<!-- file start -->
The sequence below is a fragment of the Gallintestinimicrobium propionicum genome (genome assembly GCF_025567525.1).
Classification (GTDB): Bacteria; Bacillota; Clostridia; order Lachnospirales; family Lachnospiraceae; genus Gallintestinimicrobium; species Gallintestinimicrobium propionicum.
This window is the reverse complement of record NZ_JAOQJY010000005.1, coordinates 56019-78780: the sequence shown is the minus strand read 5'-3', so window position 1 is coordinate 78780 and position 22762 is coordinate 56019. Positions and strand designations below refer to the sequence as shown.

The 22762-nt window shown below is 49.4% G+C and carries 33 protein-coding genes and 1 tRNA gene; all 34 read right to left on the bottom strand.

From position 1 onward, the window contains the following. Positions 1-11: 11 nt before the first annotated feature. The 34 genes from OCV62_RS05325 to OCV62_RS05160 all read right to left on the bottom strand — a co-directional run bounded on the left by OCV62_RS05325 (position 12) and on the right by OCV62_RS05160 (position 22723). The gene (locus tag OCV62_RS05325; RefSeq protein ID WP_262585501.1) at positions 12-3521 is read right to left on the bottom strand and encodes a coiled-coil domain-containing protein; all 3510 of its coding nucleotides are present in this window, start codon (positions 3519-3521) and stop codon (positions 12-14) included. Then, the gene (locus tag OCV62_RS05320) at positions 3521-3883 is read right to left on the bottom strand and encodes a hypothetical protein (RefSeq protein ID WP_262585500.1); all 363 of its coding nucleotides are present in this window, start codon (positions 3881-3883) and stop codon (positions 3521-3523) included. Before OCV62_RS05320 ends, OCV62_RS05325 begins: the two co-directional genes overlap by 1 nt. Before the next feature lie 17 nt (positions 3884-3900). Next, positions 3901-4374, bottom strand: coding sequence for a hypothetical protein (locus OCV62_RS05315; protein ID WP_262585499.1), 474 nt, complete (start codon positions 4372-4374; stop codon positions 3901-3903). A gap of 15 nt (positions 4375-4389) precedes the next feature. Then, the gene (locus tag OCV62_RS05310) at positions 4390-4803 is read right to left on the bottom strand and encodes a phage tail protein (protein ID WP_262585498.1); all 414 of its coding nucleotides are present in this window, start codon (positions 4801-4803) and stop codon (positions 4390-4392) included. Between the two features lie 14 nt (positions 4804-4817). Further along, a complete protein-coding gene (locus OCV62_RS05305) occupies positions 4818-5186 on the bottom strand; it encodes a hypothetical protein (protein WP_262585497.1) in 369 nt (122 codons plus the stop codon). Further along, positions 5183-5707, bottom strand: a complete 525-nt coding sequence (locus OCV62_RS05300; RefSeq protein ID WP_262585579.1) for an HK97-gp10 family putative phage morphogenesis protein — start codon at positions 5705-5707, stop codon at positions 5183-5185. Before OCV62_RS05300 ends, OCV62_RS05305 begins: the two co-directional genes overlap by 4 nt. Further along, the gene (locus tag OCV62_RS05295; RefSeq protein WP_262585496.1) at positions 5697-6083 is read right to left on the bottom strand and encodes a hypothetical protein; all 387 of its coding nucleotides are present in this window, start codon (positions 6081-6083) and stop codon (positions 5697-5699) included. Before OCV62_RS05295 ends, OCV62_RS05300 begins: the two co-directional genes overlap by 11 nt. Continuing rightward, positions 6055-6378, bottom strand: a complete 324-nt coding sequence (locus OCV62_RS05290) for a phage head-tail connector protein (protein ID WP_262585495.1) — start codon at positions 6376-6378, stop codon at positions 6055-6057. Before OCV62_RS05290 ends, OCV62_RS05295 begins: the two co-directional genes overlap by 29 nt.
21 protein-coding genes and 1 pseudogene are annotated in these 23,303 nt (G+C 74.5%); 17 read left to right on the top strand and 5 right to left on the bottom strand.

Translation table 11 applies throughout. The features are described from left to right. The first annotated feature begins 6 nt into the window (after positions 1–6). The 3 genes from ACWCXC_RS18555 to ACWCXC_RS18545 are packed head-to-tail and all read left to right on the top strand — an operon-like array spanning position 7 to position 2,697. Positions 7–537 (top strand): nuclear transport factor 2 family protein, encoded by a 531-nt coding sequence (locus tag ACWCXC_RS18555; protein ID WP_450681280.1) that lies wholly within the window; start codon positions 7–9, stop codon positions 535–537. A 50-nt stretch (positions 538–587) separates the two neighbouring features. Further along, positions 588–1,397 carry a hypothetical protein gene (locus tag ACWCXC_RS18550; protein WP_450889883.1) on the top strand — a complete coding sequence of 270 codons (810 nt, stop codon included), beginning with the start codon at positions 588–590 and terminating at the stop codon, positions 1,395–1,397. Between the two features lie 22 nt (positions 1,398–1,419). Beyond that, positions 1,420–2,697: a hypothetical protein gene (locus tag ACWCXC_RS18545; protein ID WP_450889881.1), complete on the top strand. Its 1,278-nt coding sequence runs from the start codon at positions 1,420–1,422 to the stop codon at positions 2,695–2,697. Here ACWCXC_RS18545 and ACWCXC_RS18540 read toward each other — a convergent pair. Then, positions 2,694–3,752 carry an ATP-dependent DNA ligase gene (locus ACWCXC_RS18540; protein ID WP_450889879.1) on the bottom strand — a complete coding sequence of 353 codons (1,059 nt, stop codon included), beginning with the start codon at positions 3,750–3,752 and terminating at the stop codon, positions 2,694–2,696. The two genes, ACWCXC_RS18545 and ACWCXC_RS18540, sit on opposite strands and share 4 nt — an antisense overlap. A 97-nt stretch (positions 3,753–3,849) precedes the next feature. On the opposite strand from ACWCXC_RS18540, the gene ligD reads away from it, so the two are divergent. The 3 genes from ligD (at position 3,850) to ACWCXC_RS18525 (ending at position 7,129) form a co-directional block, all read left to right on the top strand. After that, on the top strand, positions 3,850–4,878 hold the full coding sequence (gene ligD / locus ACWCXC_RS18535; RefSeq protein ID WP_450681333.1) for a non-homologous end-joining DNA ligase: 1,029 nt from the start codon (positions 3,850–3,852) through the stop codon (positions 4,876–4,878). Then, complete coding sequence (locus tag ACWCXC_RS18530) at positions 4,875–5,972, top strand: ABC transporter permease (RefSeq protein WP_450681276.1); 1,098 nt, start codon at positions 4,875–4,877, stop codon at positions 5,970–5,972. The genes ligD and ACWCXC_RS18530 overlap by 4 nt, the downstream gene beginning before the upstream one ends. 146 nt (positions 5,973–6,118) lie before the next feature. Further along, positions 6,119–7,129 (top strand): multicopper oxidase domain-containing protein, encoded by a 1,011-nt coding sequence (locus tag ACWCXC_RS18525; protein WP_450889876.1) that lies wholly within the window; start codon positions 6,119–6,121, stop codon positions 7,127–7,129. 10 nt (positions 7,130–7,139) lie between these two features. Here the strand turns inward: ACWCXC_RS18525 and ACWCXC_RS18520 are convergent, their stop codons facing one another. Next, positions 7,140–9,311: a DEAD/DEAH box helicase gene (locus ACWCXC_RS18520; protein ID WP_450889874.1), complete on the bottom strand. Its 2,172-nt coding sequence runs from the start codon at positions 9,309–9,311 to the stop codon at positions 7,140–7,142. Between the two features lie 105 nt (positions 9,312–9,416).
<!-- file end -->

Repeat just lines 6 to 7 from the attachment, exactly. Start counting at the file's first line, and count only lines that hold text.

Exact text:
21 protein-coding genes and 1 pseudogene are annotated in these 23,303 nt (G+C 74.5%); 17 read left to right on the top strand and 5 right to left on the bottom strand.

Translation table 11 applies throughout. The features are described from left to right. The first annotated feature begins 6 nt into the window (after positions 1–6). The 3 genes from ACWCXC_RS18555 to ACWCXC_RS18545 are packed head-to-tail and all read left to right on the top strand — an operon-like array spanning position 7 to position 2,697. Positions 7–537 (top strand): nuclear transport factor 2 family protein, encoded by a 531-nt coding sequence (locus tag ACWCXC_RS18555; protein ID WP_450681280.1) that lies wholly within the window; start codon positions 7–9, stop codon positions 535–537. A 50-nt stretch (positions 538–587) separates the two neighbouring features. Further along, positions 588–1,397 carry a hypothetical protein gene (locus tag ACWCXC_RS18550; protein WP_450889883.1) on the top strand — a complete coding sequence of 270 codons (810 nt, stop codon included), beginning with the start codon at positions 588–590 and terminating at the stop codon, positions 1,395–1,397. Between the two features lie 22 nt (positions 1,398–1,419). Beyond that, positions 1,420–2,697: a hypothetical protein gene (locus tag ACWCXC_RS18545; protein ID WP_450889881.1), complete on the top strand. Its 1,278-nt coding sequence runs from the start codon at positions 1,420–1,422 to the stop codon at positions 2,695–2,697. Here ACWCXC_RS18545 and ACWCXC_RS18540 read toward each other — a convergent pair. Then, positions 2,694–3,752 carry an ATP-dependent DNA ligase gene (locus ACWCXC_RS18540; protein ID WP_450889879.1) on the bottom strand — a complete coding sequence of 353 codons (1,059 nt, stop codon included), beginning with the start codon at positions 3,750–3,752 and terminating at the stop codon, positions 2,694–2,696. The two genes, ACWCXC_RS18545 and ACWCXC_RS18540, sit on opposite strands and share 4 nt — an antisense overlap. A 97-nt stretch (positions 3,753–3,849) precedes the next feature. On the opposite strand from ACWCXC_RS18540, the gene ligD reads away from it, so the two are divergent. The 3 genes from ligD (at position 3,850) to ACWCXC_RS18525 (ending at position 7,129) form a co-directional block, all read left to right on the top strand. After that, on the top strand, positions 3,850–4,878 hold the full coding sequence (gene ligD / locus ACWCXC_RS18535; RefSeq protein ID WP_450681333.1) for a non-homologous end-joining DNA ligase: 1,029 nt from the start codon (positions 3,850–3,852) through the stop codon (positions 4,876–4,878). Then, complete coding sequence (locus tag ACWCXC_RS18530) at positions 4,875–5,972, top strand: ABC transporter permease (RefSeq protein WP_450681276.1); 1,098 nt, start codon at positions 4,875–4,877, stop codon at positions 5,970–5,972. The genes ligD and ACWCXC_RS18530 overlap by 4 nt, the downstream gene beginning before the upstream one ends. 146 nt (positions 5,973–6,118) lie before the next feature. Further along, positions 6,119–7,129 (top strand): multicopper oxidase domain-containing protein, encoded by a 1,011-nt coding sequence (locus tag ACWCXC_RS18525; protein WP_450889876.1) that lies wholly within the window; start codon positions 6,119–6,121, stop codon positions 7,127–7,129. 10 nt (positions 7,130–7,139) lie between these two features. Here the strand turns inward: ACWCXC_RS18525 and ACWCXC_RS18520 are convergent, their stop codons facing one another. Next, positions 7,140–9,311: a DEAD/DEAH box helicase gene (locus ACWCXC_RS18520; protein ID WP_450889874.1), complete on the bottom strand. Its 2,172-nt coding sequence runs from the start codon at positions 9,309–9,311 to the stop codon at positions 7,140–7,142. Between the two features lie 105 nt (positions 9,312–9,416).